Hi Caroline. The strike came about because in January 1917 the Local Government Board sent an inspector to Marlow, apparently at the request of the Army. The inspector informed the Town Clerk that he had been sent to look at the records of the Tribunal as the Army was concerned that the Marlow Tribunal, amongst others, was being too lenient. The Town Clerk and one of the members of the Tribunal provided figures to the inspector to attempt to refute the claim. When the Tribunal met a few days later, its members expressed their consternation at what they saw as a slur on themselves and on the town itself. They refused to hear any more claims until they had received a full explanation from the Army about the apparent concerns.
There was clearly a bit of a stand-off for a few weeks until in the middle of March the Tribunal met again to receive a formal letter from the Local Government Board. It basically said that there had been a terrible misunderstanding (effectively saying the Tribunal had got the wrong end of the stick) and saying that the Army was satisfied that the Tribunal was indeed not lenient. The Tribunal accepted that the matter was now closed and proceeded with its business.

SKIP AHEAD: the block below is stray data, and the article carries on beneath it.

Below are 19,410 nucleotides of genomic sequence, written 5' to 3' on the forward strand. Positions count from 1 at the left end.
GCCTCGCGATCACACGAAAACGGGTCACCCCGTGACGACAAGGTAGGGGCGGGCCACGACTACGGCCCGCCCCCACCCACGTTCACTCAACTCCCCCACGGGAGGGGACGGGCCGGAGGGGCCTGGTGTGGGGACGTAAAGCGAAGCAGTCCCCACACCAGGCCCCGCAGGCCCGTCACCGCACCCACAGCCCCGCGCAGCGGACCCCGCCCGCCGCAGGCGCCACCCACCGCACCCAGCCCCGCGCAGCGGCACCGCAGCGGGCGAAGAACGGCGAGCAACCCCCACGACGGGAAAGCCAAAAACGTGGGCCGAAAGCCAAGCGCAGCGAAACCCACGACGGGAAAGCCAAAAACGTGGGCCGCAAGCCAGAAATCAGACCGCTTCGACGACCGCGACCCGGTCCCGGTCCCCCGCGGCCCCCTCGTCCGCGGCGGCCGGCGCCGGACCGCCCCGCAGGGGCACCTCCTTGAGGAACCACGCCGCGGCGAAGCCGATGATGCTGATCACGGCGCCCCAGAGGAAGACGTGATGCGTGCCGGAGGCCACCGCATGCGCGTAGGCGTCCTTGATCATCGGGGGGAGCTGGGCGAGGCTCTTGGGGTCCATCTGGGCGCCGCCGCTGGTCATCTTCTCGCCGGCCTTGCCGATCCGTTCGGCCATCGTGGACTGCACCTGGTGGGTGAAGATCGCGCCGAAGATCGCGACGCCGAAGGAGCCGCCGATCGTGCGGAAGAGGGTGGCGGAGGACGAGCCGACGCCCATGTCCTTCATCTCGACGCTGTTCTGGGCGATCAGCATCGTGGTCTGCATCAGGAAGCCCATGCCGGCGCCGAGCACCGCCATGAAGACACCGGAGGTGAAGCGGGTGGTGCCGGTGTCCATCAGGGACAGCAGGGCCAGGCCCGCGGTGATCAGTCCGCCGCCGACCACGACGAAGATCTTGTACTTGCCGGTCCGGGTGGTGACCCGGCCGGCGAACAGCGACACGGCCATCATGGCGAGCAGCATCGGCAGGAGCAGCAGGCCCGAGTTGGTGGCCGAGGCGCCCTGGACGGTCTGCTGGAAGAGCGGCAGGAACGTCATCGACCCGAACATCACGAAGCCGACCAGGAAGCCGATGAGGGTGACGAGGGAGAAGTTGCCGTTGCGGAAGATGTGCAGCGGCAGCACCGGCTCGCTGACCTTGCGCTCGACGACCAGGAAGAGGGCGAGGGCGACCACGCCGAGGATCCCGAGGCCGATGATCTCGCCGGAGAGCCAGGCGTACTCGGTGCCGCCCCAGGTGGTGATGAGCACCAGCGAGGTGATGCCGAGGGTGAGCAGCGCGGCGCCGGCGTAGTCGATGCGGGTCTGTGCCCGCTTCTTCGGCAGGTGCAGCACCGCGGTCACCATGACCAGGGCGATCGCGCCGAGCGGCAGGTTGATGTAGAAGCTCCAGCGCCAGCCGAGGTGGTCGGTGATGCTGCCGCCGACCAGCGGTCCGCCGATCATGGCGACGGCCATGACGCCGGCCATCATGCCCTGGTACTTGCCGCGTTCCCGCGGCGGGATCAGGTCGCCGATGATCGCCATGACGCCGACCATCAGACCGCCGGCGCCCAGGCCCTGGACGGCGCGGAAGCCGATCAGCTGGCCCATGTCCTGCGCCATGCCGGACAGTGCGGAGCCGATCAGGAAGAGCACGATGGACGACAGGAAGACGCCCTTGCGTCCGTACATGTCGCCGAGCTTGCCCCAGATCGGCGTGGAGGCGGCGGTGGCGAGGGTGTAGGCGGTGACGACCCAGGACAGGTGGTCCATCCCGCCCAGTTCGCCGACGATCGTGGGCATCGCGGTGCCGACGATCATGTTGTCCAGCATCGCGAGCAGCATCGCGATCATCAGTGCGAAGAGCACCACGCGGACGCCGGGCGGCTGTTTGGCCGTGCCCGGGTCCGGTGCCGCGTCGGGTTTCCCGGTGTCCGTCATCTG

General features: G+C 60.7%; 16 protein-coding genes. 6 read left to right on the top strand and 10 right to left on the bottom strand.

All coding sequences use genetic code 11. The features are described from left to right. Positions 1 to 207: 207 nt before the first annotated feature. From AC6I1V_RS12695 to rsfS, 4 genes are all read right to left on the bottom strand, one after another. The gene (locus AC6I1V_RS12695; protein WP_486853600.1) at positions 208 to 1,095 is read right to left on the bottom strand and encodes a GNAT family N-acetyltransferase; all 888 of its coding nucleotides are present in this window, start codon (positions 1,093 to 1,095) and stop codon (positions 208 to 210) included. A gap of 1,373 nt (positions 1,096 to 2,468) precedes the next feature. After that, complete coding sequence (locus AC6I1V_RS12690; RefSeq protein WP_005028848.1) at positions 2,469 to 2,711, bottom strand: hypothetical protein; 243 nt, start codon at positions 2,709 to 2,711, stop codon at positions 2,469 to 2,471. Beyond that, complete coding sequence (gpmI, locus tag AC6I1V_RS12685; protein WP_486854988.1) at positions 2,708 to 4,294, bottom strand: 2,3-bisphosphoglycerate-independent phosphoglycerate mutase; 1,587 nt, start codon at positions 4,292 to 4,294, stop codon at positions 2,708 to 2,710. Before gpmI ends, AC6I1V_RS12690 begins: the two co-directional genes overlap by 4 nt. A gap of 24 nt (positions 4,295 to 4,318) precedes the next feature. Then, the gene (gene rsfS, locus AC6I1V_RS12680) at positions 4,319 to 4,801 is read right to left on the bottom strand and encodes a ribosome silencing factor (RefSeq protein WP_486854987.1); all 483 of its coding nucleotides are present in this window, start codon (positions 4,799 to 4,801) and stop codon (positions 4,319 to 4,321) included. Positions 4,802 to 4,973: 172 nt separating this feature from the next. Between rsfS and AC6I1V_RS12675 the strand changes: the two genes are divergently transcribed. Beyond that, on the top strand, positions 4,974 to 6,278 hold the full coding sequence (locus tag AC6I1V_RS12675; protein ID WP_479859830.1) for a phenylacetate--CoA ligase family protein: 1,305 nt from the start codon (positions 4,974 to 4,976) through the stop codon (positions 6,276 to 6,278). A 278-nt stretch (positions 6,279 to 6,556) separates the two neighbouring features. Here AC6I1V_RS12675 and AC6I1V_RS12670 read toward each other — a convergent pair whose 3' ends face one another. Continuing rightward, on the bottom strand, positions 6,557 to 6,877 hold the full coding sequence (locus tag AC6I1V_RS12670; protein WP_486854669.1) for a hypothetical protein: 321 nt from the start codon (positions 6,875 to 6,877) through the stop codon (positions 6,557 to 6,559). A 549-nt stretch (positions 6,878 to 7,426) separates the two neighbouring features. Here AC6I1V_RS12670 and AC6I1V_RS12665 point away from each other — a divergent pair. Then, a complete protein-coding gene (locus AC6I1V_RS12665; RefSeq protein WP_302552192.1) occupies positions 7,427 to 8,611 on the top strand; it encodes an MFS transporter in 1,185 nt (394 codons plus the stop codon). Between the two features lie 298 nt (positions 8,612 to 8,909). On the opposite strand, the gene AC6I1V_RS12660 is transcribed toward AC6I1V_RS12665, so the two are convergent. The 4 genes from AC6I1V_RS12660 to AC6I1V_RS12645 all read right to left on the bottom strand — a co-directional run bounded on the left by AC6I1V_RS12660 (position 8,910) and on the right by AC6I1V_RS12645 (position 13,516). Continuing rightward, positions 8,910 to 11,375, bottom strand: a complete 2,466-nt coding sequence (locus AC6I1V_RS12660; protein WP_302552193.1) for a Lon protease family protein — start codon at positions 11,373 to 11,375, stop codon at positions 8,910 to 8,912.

What is so interesting about this is that it was reported openly and comprehensively by the local newspaper - they must have been delighted with the scoop!
I think it was probably a case of cock-up rather than conspiracy. The military representative on the Tribunal denied any involvement in the whole affair but he had been quite challenging of some of the Tribunal decisions in the previous weeks. I suspect someone in the Army may have put two and two together and decided to include Marlow on a list of tribunals that were causing them concern.
As far as the Tribunal members were concerned, I think their reaction was genuine and heartfelt. They clearly prided themselves on doing the job to the best of their abilities and there is quite a lot of evidence to suggest that Marlow was actually one of the more robust of Tribunals in Buckinghamshire in terms of rejecting appeals. In addition, four of the members had sons fighting in the War and two had already lost sons to the conflict. So it is hardly surprising that emotions ran high in response to the claim from the Army.
From March 1917, the Tribunal continued its business without further interruption until the end of the War, but there continued to be occasional flashes of tension and disagreement between its lay members and the military representative.
I would be interested if anyone else has come across any similar examples of Tribunals going on strike.